As USF's campuses consolidate, so do their metrics related to preeminence. That puts more pressure on the university to admit students who are high-performing. The process could edge out low-income and minority students, including those coming from Tampa Bay-area high schools.

"I have, I think, a healthy respect for the complexity of that," Currall said, adding that he is "deeply committed" to maintaining preeminence.

At the same time, he looks to preserve the access USF has had by providing more scholarships through fundraising. The more money the university can offer, the more competitive it can be in recruiting students from modest backgrounds, he said.

Accomplishing both goals will be a "fascinating balance to strike." But Currall says he's up to the task.

RELATED: It's harder than ever to get into USF. Some worry about the downside.

Recruiting diverse faculty is "at or near the top" of Currall's list of priorities, because they're the driving force behind any successful university, he said.

On Monday, Currall's first day, his first order of business was breakfast with distinguished faculty at USF Tampa. There was only one woman in the room. Everyone else was a white man.

Currall said Wednesday that he noticed the disparity immediately. He's done a lot of writing and research on women in leadership during his psychology studies, and wants to see more women leading at USF.

The president said he will be looking into the university's faculty demographics. He doesn't yet know where USF stands, but is sure there is work to do in recruiting women and people of color.

"One advantage we have is the Tampa Bay region ... which is this rich, global (place) with a great, rich tapestry of different communities," Currall said. "We'll try to leverage that as much as possible."

Student scholarships and faculty recruitment will come before funding for a football stadium in Tampa, which students have long been pushing for, the president said. There is a vision for one, but no set plan. He said he will look at parking on that campus, too, in response to students' complaints that there isn't enough.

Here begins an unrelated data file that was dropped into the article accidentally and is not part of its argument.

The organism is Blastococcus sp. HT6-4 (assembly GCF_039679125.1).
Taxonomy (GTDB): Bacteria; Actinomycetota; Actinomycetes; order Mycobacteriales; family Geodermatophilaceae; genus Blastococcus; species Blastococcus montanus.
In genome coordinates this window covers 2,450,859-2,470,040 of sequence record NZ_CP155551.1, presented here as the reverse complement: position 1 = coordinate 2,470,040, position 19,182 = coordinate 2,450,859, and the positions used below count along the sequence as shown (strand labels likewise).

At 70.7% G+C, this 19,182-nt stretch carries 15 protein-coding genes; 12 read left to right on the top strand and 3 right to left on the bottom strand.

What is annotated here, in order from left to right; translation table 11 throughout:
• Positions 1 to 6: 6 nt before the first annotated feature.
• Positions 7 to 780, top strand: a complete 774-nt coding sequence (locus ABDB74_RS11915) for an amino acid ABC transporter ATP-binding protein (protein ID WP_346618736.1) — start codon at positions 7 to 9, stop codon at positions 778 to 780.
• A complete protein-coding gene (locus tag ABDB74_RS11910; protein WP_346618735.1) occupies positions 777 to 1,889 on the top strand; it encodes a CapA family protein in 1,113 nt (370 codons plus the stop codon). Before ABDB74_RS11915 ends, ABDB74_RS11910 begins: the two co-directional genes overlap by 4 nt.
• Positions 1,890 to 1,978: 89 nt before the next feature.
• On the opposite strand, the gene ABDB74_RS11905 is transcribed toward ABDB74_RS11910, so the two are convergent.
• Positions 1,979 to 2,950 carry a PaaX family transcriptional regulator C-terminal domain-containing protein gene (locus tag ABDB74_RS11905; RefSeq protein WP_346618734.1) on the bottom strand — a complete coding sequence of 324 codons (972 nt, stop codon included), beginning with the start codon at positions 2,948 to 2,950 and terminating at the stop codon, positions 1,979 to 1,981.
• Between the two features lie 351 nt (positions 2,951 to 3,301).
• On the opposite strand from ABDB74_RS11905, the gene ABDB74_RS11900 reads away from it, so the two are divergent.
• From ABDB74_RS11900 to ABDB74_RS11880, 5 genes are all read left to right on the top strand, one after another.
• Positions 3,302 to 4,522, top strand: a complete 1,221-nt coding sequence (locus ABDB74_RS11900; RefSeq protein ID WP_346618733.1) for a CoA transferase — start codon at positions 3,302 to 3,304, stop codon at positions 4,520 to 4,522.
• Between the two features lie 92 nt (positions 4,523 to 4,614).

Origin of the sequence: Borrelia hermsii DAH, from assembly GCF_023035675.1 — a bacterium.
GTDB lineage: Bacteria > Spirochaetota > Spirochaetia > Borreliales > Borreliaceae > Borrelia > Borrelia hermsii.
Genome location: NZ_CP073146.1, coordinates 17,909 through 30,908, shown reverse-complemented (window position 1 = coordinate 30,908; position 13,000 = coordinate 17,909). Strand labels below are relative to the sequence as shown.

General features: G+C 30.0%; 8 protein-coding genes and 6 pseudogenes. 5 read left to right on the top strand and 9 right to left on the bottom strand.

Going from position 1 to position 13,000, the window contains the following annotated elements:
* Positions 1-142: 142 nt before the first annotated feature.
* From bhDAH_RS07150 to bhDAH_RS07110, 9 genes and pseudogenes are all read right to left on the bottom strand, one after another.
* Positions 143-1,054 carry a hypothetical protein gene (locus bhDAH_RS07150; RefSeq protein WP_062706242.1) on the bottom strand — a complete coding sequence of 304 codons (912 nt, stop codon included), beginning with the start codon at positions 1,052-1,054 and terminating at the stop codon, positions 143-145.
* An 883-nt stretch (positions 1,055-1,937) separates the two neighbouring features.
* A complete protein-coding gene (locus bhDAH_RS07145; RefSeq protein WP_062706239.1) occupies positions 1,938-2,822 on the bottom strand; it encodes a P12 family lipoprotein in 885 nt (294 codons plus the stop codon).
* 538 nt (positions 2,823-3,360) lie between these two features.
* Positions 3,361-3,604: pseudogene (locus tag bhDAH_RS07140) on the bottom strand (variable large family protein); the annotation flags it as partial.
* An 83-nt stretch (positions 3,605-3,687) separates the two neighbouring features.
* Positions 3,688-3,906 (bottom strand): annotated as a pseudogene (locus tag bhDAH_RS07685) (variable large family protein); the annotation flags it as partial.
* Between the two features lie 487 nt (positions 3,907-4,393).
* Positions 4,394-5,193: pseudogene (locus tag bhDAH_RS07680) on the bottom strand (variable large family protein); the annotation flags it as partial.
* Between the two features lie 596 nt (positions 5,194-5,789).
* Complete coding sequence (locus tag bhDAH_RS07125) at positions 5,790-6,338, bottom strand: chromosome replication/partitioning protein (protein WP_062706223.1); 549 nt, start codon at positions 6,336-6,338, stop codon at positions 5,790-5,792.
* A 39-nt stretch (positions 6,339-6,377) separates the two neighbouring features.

In September, Currall will launch a task force charged with establishing "principles of community" for USF. It will be composed of a "broad cross-section of university stakeholders," he said.

The goal is to come up with a one-page document that captures USF's values, a sort of house rules.

"Shared sentiments, shared statements on how we interact with each other, how we respect each other, how we have civil discourse and how we debate, how we use evidence and things like that," Currall said. "I think that'll be a good journey for us to go on and hopefully help coalesce us as a community."

A sense of community isn't lacking at USF, he said. It's just of high importance to him.

It's easy for students to feel lost at such a big school, he said. So offerings that make it feel like home — like on-campus housing, mental health services and a visible president — are key to support their success.

"A feeling of community helps our young people navigate through," he said.

In fact, community is one of the main reasons Currall and his wife, Cheyenne, opted to live in the Lifsey House, just a short walk from the president's office. They wanted to convey their intentions to be present, active members of the USF family. They plan to attend performances and sporting events. He might even guest lecture sometime.

"Not only are we talking about building community with students and faculty and staff," he said, "we're in the community. We're living on the campus. We thought that was a neat adventure to be on as part of this role."

Contact Megan Reeves at Follow @mareevs.